During his first presidential campaign stop outside of an ethanol facility in Gowrie, Iowa, New York City Mayor Bill de Blasio praised the biofuels industry and emphasized the importance of organics recycling. De Blasio formally announced his 2020 presidential campaign on May 16.
Nearly four years ago, de Blasio announced New York City’s goal of sending zero waste to landfill by 2030. However, three key initiatives—expansion of New York City’s organics curbside collection; conversion to single stream recycling collection for metal, glass, plastic and paper products by 2020; and a save-as-you-throw program—to obtaining that goal have been put on hold, sparking skepticism.
In addition, on Earth Day, de Blasio announced a new, ambitious plan for New York City to achieve carbon neutrality by 2050. The plan, OneNYC 2050, aims to slash the city's greenhouse gas emissions 28 percent, which, combined with previous efforts, should put the city on track to make a 40 percent cut by 2030. The overall goal of the plan is to source 100 percent clean electricity.
Earlier in April, de Blasio also signed an executive order banning New York City from purchasing single-use plastics, calling it one action with more to come in the city’s fight against climate change.
According to Politico, De Blasio, who has made environmental issues central to his presidential campaign, said he would be "doing a lot more also to encourage recycling” during his campaign stop in Iowa.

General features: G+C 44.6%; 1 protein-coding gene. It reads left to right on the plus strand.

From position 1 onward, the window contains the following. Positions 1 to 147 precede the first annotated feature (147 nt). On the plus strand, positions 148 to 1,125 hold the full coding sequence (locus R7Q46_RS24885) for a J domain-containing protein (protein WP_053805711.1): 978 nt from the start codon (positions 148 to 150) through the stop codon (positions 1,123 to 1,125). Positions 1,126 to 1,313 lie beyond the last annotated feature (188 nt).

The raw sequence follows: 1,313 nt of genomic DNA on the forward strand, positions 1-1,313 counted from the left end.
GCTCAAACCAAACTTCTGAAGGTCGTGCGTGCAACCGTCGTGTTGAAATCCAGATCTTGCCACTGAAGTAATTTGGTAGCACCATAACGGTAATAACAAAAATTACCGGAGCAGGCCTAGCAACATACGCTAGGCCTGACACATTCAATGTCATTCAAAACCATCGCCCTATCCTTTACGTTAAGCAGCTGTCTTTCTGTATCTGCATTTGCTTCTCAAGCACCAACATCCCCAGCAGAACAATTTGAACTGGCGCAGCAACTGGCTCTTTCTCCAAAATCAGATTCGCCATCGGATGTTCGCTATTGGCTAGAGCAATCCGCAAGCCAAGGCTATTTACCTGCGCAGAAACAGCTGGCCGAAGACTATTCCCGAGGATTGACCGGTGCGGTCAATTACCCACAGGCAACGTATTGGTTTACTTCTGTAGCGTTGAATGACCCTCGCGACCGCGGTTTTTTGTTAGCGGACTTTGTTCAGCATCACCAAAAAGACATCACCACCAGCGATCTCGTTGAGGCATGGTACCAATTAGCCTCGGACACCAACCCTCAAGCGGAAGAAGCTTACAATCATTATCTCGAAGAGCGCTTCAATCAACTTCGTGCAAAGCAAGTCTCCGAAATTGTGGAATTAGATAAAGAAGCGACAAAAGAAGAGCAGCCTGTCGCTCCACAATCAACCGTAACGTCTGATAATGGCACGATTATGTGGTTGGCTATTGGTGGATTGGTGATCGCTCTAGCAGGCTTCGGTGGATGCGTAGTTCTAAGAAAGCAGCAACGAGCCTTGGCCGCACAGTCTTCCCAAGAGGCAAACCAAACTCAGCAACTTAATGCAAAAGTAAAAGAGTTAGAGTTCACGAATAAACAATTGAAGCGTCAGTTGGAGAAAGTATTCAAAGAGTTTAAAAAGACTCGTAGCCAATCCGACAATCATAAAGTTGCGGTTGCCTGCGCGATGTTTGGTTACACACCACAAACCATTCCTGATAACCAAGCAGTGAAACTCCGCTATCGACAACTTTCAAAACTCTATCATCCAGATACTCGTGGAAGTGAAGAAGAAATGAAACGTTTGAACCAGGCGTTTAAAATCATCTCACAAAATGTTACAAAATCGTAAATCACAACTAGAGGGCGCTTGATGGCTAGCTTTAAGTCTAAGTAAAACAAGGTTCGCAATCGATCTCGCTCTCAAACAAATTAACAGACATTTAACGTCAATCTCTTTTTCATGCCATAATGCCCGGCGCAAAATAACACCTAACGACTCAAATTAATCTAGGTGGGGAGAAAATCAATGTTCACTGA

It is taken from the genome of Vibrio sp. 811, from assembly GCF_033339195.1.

Politico has more information:
New York City Mayor Bill de Blasio said he would speed up his stalled organics waste program during his first presidential campaign stop outside an ethanol facility here Friday morning.
The mayor, who has been making environmental issues central to his burgeoning candidacy, said he would ask the City Council for legislation to mandate organic waste collection.
"We're going to be doing a lot more with our organics program; we're going to go to the City Council for legislation to make it mandatory," he said, in response to a reporter's question after touring the POET Biorefining Ethanol Facility with former Iowa Gov. Tom Vilsack, who also served as Agriculture secretary to then President Barack Obama.